Adhesion of Moraxella catarrhalis to human bronchial epithelium characterized by a novel fluorescence-based assay

  • Hortense Slevogt
  • Krishna N. Tiwari
  • Bernd Schmeck
  • Andreas Hocke
  • Bastian Opitz
  • Norbert Suttorp
  • Joachim Seybold
Original Investigation

DOI: 10.1007/s00430-005-0003-9

Cite this article as:
Slevogt, H., Tiwari, K.N., Schmeck, B. et al. Med Microbiol Immunol (2006) 195: 73. doi:10.1007/s00430-005-0003-9

Abstract

Moraxella catarrhalis is a major cause of infectious exacerbations of chronic obstructive lung disease. Adhesion of this pathogen to epithelial cells is critical for its pathogenicity. Although much work has been done on identifying surface molecules of M. catarrhalis as adhesins, several adhesion assays were used in these studies which has never been validated or compared to each other. In the present study, we have examined the capacity of M. catarrhalis to adhere to different human epithelial cells. By using the two most commonly used adhesion assays based on the enumeration of colony-forming units or on the counting of adherent bacteria per epithelial cell by light microscopy, we identified significant limitations of both methods. These arose either from differences in strain-specific adhesion pattern on the epithelial cell surface or the dependence on the state of confluence of the epithelial cell layer. We developed a new fluorescence-based adhesion assay and compared our results to the two conventional methods. We demonstrated that the fluorescence-based adhesion assay offers a reliable and convenient method for the quantification of M. catarrhalis adhesion to confluent epithelial cell monolayers.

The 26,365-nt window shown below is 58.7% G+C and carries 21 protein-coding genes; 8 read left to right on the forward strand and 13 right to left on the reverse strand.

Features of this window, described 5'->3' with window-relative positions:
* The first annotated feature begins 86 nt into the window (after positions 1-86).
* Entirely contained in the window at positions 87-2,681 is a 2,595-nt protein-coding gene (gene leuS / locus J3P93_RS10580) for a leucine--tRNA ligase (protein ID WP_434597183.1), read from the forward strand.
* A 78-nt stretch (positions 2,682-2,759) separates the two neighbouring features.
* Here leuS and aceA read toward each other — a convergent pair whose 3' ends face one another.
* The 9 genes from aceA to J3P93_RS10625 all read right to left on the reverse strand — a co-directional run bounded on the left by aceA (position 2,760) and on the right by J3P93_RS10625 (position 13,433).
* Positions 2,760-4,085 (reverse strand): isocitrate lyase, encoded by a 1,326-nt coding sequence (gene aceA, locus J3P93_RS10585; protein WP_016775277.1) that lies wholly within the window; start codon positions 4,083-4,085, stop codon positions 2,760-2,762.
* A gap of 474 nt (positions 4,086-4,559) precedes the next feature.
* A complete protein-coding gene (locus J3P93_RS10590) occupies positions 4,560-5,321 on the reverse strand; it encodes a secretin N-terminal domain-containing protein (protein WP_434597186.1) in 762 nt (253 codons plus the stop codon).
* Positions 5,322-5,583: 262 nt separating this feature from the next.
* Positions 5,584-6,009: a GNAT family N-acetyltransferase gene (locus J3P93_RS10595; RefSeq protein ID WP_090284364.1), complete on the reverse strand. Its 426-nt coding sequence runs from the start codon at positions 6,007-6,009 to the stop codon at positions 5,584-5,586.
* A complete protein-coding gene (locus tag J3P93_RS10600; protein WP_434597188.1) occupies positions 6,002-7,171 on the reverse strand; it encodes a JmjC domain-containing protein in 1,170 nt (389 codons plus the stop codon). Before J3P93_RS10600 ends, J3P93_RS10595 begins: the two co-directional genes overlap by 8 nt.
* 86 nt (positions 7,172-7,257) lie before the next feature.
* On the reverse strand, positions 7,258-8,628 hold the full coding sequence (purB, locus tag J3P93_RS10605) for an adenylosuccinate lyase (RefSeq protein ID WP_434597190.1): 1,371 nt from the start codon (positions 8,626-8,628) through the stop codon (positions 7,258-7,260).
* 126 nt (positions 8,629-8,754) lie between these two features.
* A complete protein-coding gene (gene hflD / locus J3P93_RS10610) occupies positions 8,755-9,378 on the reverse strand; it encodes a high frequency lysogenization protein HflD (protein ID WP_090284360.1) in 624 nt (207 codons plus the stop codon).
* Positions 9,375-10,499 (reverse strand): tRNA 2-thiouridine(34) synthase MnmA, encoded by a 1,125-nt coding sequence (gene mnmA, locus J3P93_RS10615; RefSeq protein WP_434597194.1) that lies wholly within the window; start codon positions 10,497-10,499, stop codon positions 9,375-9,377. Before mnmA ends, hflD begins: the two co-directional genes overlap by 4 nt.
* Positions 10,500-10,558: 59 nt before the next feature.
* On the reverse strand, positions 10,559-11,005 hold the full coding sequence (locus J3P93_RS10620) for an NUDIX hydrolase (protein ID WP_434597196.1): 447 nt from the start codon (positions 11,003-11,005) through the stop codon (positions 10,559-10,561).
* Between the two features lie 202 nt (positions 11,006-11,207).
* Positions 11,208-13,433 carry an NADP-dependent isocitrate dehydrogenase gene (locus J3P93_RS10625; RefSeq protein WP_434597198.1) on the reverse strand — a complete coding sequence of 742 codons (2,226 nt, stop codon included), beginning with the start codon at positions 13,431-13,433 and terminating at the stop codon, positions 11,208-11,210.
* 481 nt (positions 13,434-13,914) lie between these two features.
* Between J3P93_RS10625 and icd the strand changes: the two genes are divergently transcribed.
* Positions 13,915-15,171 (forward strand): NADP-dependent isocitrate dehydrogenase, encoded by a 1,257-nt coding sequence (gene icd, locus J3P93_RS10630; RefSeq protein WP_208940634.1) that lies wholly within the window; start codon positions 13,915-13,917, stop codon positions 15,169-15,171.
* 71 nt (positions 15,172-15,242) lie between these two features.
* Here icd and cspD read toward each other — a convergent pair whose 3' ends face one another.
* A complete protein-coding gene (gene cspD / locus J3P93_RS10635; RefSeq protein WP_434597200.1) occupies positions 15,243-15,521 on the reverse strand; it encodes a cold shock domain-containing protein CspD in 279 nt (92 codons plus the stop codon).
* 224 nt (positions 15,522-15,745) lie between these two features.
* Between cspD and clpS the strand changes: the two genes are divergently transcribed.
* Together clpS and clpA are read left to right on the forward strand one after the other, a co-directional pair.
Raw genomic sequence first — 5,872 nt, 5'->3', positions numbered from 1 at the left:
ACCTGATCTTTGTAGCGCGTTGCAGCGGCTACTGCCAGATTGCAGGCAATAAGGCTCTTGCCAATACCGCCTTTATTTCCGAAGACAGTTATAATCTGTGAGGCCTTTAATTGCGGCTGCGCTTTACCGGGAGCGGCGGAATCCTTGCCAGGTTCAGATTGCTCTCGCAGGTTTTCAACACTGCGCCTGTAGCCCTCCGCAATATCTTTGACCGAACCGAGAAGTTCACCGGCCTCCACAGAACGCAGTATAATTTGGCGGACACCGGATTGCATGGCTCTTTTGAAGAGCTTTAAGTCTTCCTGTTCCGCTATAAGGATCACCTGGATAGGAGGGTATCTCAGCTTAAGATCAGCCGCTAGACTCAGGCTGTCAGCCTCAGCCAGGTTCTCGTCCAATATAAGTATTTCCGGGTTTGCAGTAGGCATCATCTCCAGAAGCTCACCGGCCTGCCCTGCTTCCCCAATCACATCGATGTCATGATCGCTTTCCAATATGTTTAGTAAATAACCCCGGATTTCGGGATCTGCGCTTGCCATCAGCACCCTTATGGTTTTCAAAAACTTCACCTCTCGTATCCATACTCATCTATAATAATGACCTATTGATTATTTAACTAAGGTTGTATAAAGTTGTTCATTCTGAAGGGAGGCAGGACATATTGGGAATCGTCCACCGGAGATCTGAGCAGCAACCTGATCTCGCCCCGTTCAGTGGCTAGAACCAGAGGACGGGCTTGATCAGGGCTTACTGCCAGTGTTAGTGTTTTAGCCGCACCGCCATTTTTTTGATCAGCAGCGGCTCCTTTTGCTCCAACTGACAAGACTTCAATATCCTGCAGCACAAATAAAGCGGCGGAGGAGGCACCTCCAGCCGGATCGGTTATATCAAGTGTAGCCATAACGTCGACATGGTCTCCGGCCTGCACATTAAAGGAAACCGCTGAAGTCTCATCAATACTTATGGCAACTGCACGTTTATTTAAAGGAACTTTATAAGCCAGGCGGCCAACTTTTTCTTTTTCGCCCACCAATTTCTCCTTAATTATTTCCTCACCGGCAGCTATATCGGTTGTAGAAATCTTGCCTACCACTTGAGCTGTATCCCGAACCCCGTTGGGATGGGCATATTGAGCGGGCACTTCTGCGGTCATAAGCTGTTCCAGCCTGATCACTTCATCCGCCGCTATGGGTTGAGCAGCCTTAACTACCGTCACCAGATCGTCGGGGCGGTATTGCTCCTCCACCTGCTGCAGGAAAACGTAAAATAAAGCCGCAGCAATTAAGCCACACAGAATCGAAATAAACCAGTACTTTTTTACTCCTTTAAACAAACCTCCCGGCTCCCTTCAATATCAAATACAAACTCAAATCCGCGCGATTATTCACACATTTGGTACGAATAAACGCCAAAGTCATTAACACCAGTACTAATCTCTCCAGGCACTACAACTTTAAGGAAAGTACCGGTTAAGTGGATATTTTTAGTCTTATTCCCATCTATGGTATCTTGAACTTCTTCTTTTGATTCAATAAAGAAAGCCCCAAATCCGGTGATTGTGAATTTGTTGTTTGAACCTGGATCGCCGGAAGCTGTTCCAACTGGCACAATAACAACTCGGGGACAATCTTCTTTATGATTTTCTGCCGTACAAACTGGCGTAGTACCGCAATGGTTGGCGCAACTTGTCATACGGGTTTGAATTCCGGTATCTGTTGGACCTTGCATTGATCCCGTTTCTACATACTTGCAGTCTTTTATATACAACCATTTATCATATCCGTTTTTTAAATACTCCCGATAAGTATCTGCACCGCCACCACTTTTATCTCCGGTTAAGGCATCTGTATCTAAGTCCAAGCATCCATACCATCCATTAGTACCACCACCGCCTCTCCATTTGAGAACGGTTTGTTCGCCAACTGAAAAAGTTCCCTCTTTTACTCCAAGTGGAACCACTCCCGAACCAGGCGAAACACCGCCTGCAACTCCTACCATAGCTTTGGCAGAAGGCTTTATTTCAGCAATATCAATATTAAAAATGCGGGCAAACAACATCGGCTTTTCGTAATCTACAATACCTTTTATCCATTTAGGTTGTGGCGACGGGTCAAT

Keywords

Moraxella catarrhalisAdhesionHuman epithelial cellsAdhesion assays

Copyright information

© Springer-Verlag 2005

Authors and Affiliations

  • Hortense Slevogt
    • 1
  • Krishna N. Tiwari
    • 1
  • Bernd Schmeck
    • 1
  • Andreas Hocke
    • 1
  • Bastian Opitz
    • 1
  • Norbert Suttorp
    • 1
  • Joachim Seybold
    • 1
  1. 1.Department of Internal Medicine/Infectious DiseasesCharité – University Medicine BerlinBerlinGermany